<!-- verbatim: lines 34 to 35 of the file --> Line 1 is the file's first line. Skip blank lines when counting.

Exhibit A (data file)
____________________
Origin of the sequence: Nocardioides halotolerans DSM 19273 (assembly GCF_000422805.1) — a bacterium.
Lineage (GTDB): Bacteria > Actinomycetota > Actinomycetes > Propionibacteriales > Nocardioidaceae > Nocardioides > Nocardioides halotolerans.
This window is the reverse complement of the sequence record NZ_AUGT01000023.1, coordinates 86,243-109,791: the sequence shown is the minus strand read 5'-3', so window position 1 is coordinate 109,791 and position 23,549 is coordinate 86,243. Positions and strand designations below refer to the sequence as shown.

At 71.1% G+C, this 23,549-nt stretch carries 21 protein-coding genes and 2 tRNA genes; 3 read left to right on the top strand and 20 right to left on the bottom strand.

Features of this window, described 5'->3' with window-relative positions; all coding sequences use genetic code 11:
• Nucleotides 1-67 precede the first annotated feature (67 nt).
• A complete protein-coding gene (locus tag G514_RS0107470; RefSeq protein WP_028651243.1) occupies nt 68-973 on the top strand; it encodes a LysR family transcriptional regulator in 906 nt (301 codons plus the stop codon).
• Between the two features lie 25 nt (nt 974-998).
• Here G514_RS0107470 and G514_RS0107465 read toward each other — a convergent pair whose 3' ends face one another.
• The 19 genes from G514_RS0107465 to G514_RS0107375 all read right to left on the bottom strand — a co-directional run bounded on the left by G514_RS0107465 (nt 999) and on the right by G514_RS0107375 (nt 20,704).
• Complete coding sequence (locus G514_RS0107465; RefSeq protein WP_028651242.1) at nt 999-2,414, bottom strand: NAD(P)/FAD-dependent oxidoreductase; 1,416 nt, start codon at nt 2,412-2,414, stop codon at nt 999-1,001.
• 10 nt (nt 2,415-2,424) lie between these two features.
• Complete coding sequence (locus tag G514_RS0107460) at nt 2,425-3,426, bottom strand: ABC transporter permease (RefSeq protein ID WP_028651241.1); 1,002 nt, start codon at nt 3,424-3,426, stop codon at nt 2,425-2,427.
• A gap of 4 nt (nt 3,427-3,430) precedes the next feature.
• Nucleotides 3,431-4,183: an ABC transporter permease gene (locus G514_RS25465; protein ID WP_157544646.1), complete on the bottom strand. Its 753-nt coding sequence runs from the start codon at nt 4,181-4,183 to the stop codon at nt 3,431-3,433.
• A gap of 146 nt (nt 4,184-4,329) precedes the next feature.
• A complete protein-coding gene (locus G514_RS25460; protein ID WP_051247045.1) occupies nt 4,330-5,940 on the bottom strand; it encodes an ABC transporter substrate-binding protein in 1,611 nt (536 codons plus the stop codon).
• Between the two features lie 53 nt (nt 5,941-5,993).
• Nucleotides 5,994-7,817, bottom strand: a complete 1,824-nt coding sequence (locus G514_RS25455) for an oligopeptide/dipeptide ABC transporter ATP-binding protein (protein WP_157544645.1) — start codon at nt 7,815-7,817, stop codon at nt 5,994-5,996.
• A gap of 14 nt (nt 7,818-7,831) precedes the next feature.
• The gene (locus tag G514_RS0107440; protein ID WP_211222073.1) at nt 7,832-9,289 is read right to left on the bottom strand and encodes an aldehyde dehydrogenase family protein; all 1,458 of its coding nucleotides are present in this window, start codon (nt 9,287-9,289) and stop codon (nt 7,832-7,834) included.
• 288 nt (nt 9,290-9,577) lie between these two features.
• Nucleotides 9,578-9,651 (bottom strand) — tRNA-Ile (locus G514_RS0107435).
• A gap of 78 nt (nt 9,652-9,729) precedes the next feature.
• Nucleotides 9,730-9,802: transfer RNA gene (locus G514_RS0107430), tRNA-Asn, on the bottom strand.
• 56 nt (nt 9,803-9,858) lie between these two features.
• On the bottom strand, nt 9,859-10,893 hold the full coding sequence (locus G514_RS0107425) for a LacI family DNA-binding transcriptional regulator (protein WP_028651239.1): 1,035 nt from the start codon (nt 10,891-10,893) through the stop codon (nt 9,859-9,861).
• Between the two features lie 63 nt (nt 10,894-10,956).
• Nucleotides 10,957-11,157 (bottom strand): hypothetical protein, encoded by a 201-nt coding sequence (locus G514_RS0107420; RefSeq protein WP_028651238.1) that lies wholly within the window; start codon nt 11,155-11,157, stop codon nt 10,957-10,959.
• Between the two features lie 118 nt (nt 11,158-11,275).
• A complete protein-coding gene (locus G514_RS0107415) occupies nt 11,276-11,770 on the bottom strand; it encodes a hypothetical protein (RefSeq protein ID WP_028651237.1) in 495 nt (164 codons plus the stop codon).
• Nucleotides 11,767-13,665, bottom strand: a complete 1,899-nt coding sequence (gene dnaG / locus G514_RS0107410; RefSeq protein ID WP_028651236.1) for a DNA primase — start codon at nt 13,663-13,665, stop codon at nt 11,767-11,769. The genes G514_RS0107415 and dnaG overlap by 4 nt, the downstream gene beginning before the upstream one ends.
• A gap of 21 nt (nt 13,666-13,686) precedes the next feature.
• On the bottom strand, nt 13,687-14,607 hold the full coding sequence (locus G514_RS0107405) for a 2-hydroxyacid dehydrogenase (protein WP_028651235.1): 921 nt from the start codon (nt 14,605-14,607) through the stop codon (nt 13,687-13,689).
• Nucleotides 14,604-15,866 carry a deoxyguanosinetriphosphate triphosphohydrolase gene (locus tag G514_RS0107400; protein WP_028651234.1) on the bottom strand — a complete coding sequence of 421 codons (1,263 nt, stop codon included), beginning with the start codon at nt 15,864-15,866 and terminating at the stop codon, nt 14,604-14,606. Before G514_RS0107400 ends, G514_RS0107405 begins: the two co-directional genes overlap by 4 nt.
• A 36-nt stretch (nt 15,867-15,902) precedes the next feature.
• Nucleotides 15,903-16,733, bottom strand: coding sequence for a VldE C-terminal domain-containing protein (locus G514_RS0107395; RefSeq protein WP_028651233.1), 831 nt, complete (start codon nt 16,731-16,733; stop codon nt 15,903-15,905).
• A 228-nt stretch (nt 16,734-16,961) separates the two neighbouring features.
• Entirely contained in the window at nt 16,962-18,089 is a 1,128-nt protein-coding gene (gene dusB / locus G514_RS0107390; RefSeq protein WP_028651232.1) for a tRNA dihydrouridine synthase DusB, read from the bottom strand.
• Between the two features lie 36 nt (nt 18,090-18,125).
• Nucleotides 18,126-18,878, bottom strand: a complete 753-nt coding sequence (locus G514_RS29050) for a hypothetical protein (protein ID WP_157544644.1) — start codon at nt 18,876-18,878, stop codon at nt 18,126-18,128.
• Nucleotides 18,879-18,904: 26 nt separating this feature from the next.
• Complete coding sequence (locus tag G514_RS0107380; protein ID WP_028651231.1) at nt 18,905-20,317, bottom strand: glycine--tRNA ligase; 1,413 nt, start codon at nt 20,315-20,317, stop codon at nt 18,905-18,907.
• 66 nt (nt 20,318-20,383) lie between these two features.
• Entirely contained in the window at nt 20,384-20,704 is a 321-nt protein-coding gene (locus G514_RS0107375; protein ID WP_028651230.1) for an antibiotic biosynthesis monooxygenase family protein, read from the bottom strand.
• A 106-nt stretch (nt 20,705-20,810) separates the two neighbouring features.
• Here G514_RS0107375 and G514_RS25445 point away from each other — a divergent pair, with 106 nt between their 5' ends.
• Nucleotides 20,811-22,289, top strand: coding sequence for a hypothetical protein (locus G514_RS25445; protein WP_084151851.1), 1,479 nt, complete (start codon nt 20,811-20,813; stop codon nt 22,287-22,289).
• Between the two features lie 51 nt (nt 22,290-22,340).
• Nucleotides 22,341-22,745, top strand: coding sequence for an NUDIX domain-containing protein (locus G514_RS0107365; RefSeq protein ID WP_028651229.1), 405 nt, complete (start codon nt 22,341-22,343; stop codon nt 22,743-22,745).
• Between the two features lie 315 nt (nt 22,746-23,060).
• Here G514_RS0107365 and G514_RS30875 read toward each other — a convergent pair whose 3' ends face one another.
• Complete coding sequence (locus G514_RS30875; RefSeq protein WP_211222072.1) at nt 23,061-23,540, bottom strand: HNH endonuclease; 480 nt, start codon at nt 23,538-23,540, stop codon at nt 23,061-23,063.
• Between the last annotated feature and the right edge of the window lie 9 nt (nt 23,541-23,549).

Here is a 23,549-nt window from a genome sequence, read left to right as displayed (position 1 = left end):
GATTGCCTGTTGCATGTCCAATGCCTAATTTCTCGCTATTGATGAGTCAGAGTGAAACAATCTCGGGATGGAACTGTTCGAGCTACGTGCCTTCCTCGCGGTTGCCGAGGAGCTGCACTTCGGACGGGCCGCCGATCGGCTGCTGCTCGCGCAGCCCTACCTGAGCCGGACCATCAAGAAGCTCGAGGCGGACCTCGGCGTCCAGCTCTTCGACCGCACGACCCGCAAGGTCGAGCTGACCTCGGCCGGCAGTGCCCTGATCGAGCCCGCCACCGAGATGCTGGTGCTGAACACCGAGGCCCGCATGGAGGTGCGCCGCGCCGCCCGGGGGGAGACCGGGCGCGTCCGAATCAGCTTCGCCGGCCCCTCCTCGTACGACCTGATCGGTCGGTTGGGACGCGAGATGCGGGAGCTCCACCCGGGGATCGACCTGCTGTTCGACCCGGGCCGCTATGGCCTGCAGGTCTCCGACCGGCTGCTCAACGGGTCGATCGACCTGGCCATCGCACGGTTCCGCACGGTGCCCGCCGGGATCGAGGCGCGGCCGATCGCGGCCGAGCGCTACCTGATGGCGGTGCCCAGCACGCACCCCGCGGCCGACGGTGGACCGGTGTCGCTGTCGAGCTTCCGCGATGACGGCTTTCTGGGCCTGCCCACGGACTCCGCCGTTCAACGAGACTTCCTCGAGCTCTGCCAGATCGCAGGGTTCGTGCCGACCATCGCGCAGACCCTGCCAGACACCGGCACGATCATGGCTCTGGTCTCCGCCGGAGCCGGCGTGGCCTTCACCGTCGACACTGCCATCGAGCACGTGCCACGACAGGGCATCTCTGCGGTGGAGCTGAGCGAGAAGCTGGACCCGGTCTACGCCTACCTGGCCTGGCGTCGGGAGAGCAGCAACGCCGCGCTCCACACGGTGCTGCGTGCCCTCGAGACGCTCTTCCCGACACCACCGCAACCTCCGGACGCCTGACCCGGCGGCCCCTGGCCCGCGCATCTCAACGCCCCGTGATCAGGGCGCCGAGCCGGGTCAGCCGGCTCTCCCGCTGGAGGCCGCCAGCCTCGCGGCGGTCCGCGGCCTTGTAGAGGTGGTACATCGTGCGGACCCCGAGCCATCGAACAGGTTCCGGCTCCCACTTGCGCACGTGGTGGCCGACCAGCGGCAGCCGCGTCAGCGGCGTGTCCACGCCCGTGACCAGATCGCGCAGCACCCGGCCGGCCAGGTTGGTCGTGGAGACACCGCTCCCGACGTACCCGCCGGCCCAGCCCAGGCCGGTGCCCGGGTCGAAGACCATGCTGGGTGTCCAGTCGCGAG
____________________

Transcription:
• On the bottom strand, nt 13,687-14,607 hold the full coding sequence (locus G514_RS0107405) for a 2-hydroxyacid dehydrogenase (protein WP_028651235.1): 921 nt from the start codon (nt 14,605-14,607) through the stop codon (nt 13,687-13,689).
• Nucleotides 14,604-15,866 carry a deoxyguanosinetriphosphate triphosphohydrolase gene (locus tag G514_RS0107400; protein WP_028651234.1) on the bottom strand — a complete coding sequence of 421 codons (1,263 nt, stop codon included), beginning with the start codon at nt 15,864-15,866 and terminating at the stop codon, nt 14,604-14,606. Before G514_RS0107400 ends, G514_RS0107405 begins: the two co-directional genes overlap by 4 nt.